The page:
I understand the need to invest in and train a sales force, but by their own projections, they have only enough cash to last until end of 2015. They currently have $24 million in cash. That means that net cash burn is at least $1 million per month. In the 1st qtr, their sales were $600K. That means that sales will have to increase 5 fold just to get anywhere close to cash flow even. I sure hope they do it, but I suspect that if they are successful in generating some sales, they'll still have to go to the secondary market for some more cash as they try to bring more tests to market.
Facts? Buying and selling decisions in the short term are not based on facts, other than one's personal facts, i.e. entry points, portfolio weight, and risk tolerance. You can use whatever technical model you wish, and hope that others are using the same one and acting upon it. Of course, if too many use the same model, then someone is going to try to get ahead of that model.
So why 21? Round number and over the last couple of days, we haven't seen a sustained move above it. If most people believe my simpleton logic, then price will struggle to get over 21, as this will be perceived as the tipping point - either upward or downward. Now, if there is real news (good or bad), 21 won't mean a thing. Then we'll be dealing with company facts.
People talk about charts as if they have a life of their own. We need to remind ourselves that charts are just a summary of individual buy and sell decisions. Some are human clicks and other others are machine clicks that are driven by programs set up by humans. So, every buy and sell decision we make are not taking advantage of the chart; they are the chart.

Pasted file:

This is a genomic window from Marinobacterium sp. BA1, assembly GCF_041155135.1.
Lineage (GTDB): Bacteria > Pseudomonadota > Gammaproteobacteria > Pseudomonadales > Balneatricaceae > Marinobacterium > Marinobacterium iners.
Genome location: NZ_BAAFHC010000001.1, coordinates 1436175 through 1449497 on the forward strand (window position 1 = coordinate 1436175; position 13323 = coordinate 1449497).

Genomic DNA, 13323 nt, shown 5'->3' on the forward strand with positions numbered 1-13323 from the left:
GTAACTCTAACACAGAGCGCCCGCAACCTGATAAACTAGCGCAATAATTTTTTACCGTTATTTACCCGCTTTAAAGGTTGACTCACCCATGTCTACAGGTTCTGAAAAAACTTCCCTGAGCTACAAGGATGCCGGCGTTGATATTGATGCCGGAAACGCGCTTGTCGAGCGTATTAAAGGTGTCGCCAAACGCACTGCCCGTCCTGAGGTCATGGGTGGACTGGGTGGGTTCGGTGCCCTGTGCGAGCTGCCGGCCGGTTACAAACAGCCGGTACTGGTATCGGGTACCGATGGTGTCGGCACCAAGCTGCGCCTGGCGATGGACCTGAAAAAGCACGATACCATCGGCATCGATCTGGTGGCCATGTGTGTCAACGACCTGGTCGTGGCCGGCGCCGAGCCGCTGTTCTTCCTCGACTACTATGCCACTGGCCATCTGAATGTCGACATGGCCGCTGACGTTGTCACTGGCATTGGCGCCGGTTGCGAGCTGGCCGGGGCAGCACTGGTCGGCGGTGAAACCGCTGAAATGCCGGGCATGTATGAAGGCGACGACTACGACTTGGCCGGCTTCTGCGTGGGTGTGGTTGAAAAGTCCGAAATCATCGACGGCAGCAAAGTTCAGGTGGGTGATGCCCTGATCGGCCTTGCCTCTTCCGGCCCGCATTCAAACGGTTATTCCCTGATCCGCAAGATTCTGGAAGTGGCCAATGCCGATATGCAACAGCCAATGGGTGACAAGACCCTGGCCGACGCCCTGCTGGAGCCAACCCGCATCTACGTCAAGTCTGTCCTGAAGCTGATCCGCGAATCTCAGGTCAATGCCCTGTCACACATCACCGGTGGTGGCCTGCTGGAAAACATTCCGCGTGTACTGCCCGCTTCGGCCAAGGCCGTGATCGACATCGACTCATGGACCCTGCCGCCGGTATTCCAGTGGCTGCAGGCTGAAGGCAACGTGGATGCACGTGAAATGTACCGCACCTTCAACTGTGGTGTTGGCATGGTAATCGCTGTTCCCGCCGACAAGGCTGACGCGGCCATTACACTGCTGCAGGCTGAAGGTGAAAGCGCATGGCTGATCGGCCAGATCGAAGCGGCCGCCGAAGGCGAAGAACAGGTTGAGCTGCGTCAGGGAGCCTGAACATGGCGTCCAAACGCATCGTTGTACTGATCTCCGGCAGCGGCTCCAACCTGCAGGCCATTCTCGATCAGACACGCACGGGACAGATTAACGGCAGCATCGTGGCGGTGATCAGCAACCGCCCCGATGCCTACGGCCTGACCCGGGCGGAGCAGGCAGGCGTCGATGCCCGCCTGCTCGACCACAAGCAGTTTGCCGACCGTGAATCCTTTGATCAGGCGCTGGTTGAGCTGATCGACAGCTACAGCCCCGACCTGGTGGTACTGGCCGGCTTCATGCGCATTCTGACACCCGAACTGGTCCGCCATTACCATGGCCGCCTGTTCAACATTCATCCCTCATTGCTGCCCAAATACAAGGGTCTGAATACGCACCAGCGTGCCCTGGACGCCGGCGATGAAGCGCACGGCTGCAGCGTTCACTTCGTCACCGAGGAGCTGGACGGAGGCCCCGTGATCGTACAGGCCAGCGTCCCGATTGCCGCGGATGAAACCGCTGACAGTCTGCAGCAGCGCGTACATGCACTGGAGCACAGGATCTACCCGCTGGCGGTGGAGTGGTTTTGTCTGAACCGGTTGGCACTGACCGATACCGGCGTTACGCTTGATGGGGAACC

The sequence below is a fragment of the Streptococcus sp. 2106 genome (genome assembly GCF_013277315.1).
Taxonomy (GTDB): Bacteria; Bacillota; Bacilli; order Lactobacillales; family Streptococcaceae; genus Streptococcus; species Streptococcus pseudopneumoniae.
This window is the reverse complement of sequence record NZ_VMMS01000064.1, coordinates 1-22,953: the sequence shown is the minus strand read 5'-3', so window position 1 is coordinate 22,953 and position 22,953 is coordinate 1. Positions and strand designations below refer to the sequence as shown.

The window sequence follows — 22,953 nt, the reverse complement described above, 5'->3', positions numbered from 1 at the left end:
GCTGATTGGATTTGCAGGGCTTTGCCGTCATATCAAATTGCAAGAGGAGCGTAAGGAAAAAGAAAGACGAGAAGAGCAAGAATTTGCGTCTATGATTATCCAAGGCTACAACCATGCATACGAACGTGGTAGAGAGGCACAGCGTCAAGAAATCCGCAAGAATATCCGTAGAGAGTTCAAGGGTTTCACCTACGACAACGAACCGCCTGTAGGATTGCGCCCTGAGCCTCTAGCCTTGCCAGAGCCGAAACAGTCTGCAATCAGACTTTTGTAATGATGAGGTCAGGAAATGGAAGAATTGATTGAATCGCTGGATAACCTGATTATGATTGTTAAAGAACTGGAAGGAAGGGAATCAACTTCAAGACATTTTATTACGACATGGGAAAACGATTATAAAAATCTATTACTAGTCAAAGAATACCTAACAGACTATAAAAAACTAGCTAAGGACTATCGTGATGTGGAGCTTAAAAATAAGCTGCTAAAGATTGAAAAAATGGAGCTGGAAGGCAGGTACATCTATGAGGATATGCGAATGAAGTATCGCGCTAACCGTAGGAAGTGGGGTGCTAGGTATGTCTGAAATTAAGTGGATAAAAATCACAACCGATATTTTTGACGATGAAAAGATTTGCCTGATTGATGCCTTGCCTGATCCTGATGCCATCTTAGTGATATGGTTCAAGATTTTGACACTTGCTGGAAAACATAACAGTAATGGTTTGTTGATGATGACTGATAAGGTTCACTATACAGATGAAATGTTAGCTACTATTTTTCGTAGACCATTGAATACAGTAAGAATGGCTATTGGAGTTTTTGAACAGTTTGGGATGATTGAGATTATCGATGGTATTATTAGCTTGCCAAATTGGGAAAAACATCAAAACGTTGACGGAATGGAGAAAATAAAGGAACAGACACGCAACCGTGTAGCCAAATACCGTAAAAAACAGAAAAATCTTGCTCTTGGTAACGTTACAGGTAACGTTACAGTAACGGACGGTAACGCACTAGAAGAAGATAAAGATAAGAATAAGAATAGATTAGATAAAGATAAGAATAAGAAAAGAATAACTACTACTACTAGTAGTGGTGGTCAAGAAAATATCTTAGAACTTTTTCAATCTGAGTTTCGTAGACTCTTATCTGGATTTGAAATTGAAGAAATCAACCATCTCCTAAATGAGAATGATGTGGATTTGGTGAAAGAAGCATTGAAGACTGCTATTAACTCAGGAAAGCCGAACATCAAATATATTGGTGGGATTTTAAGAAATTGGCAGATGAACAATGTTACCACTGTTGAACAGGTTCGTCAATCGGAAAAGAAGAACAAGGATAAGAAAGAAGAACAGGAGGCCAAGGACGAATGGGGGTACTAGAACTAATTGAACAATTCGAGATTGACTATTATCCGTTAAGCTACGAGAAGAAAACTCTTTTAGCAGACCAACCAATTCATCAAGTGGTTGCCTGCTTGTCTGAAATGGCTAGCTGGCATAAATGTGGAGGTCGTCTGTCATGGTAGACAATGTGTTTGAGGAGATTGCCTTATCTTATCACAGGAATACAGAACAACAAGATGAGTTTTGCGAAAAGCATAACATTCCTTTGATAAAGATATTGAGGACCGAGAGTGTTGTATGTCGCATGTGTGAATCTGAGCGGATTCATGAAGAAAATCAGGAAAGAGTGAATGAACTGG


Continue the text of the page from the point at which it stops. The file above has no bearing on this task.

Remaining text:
Was this a 30 minute or all-day upgrade? Sorry to be so skeptical, but past upgrades and higher price targets were quickly forgotten. Still, I hope this upgrade "sticks."
Surf - I might be a bit more optimistic if ROSG were making some progress from a business management perspective. While many development stage biotechs have signed partnerships and generated some milestone payments, ROSG has not. In fact ROSG has had tests on the market for years now, hired a sales force, and still sales are less than $1 million per year. Look at their P&L and you'll see that cost of sales exceeds sales revenue, i.e. negative margins. Looking to the future is great, but at some point we have to see some signs of the big future payday.
How much further does it have to go down to convince current holders to sell? A small loss usually doesn't shake people with a long term view, but at the current price it is nearly 50% down from the recent secondary.
The more it goes down without news, the more retail investor figures there is something he doesn't know.
I think we are, though not necessarily on all products. We can now stream videos and download e-books. You used to pay for long distance calls by the minute, but now they don't cost any more than a local call. Even manufacturing costs have come down with the use of robotics. The marginal cost is now the energy and raw materials to produce the product. If renewable energy becomes a significant portion of our energy source, even energy will be at near zero marginal cost. The only scarcity will be the materials needed to produce the solar panels and wind blades.